Eagles and wind farms don't mix, according to a study saying wind-energy facilities are responsible for killing at least 67 golden and bald eagles in the past five years
The study is the first attempt by the government to tally the amount of eagles killed by wind farms, which often consist of clusters of turbines that can reach a height of 30 stories with blades that can turn at speeds of up to 170 mph, according to The Associated Press
The 67 eagle death toll is considered a conservative estimate, the AP noted, with the figure potentially being much higher considering that the companies responsible for providing the figures do so voluntarily, leaving scientists to believe there are likely "substantially" underestimated.
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Annually, the Wildlife Society Bulletin reports
that more than 573,000 birds are killed by massive wind turbines in the U.S., which are becoming increasingly visible across the nation's landscape.
Of that 573,000 birds killed, approximately 83,000 of which are believed to be raptors or hunting birds, such as hawks, falcons and eagles, according to the Wildlife Society estimate that was published in March, the AP noted
With wind power producing no air pollution, the wind-energy industry has been a major part of President Barack Obama's environmental initiative since taking office.
Consequently, the number of eagle deaths attributed to wind turbines has increased significantly in recent years. In total, 85 eagles have been killed since 1997 according to the study, the vast majority of which were killed since 2008.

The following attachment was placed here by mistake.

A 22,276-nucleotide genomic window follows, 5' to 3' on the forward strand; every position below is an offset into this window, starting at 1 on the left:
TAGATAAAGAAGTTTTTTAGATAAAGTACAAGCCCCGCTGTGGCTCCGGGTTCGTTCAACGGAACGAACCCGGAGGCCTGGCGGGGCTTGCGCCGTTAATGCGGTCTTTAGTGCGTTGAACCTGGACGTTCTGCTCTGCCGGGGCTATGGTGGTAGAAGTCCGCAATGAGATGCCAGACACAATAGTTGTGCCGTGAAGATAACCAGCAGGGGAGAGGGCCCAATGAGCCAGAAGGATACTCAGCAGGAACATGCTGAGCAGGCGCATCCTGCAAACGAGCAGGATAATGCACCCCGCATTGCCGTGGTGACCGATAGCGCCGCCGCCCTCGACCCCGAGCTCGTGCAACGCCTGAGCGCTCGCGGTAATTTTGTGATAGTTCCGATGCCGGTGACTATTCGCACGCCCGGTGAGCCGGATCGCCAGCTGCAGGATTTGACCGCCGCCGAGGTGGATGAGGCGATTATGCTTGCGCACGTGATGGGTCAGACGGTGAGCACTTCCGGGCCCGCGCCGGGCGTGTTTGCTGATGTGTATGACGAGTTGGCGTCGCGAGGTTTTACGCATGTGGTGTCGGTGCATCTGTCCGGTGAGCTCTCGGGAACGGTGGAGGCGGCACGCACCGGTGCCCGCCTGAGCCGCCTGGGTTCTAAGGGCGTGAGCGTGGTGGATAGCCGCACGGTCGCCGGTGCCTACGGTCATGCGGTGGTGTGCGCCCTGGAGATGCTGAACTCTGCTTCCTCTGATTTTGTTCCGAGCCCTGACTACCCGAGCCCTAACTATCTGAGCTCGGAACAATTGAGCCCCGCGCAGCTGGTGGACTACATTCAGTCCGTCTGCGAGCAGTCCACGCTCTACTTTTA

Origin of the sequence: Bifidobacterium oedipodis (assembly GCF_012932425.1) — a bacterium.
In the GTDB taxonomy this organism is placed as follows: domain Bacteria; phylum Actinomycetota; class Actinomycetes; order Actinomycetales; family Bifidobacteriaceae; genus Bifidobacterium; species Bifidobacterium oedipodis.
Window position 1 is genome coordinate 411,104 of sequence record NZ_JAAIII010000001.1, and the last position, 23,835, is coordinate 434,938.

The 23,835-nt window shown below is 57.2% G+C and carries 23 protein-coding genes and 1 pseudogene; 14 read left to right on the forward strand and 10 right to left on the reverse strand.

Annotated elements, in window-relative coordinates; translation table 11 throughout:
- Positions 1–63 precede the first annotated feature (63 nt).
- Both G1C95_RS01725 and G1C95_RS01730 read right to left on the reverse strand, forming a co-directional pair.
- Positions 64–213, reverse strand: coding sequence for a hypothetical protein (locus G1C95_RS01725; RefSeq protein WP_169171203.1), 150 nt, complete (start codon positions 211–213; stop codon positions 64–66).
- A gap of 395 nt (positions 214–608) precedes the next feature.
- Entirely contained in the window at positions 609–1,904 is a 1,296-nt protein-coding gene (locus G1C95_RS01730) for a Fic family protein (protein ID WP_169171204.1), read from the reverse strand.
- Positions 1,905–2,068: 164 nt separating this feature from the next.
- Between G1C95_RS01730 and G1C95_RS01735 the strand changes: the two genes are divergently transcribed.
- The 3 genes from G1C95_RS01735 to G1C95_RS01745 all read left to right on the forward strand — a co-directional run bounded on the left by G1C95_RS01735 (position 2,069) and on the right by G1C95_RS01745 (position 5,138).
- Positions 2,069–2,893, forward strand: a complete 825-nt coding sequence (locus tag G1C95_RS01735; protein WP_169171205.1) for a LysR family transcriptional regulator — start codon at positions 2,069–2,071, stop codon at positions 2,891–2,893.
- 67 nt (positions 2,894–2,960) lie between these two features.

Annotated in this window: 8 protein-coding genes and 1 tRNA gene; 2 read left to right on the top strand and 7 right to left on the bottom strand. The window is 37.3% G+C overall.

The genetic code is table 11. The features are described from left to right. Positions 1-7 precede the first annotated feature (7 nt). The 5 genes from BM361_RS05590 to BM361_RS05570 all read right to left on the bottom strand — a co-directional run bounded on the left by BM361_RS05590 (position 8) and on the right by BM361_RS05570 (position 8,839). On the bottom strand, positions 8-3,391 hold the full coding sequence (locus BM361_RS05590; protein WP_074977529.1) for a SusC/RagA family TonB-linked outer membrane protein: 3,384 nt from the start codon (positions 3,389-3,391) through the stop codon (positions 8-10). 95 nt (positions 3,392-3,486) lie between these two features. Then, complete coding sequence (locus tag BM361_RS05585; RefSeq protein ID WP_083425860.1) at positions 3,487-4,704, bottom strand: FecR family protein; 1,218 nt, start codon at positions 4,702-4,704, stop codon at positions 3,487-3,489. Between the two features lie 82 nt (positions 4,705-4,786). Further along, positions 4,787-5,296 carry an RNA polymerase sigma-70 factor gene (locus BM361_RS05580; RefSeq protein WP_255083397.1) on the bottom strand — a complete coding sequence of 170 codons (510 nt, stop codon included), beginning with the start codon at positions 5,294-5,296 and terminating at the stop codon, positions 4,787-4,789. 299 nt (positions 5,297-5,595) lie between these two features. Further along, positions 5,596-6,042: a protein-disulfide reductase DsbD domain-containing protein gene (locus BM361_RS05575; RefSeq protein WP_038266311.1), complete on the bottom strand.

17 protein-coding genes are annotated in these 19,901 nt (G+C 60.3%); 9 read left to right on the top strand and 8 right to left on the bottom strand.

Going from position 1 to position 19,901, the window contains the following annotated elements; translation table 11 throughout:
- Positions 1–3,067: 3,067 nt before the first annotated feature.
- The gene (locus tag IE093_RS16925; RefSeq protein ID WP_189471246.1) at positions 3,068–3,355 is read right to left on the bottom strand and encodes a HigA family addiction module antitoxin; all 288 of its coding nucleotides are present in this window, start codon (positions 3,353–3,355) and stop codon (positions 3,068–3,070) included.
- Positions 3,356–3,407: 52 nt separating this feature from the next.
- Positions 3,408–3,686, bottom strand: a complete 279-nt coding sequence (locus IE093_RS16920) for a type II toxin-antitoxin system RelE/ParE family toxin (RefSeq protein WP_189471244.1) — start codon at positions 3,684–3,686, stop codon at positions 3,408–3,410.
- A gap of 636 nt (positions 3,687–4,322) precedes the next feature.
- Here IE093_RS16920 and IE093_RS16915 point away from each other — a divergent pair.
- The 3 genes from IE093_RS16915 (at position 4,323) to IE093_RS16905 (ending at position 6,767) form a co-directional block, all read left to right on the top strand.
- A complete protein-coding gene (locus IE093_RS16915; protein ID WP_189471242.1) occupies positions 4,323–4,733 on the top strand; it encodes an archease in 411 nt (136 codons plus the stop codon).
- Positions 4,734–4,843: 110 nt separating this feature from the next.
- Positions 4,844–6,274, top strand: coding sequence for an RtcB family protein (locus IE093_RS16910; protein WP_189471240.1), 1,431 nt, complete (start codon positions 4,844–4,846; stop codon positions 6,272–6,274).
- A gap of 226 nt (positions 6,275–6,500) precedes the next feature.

Of the 85 eagles reported dead, 79 were golden eagles.
A protected species since 1963, golden eagles experienced a drastic decline in their population during the 1950s due to targeted hunts by farmers and ranchers, who considered them to be a threat to their livestock. Nearly 20,000 golden eagles were subsequently killed primarily in the Northeast as a result of the hunt, according to New York State's Department of Environmental Conservation
The biggest threat to golden and bald eagles today is in California, in particular an area known as Altamont Pass, where a cluster of wind farms exist, the AP notes.
Despite the large amount of deaths being reported in California, Brian Millsap, the national raptor coordinator for the U.S. Fish and Wildlife Service and an author of the study, told the AP that "It is not an isolated event that is restricted to one place in California, it is pretty widespread."
The research affirms an AP investigation in May, which revealed dozens of eagle deaths from wind energy facilities and described how the Obama administration was failing to fine or prosecute wind energy companies, even though each death is a violation of federal law.
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Presently, the American Wind Energy Association, which represents more than 1,200 companies associated with the wind power industry, said it is working with the government and conservation groups to find ways to reduce eagle casualties.
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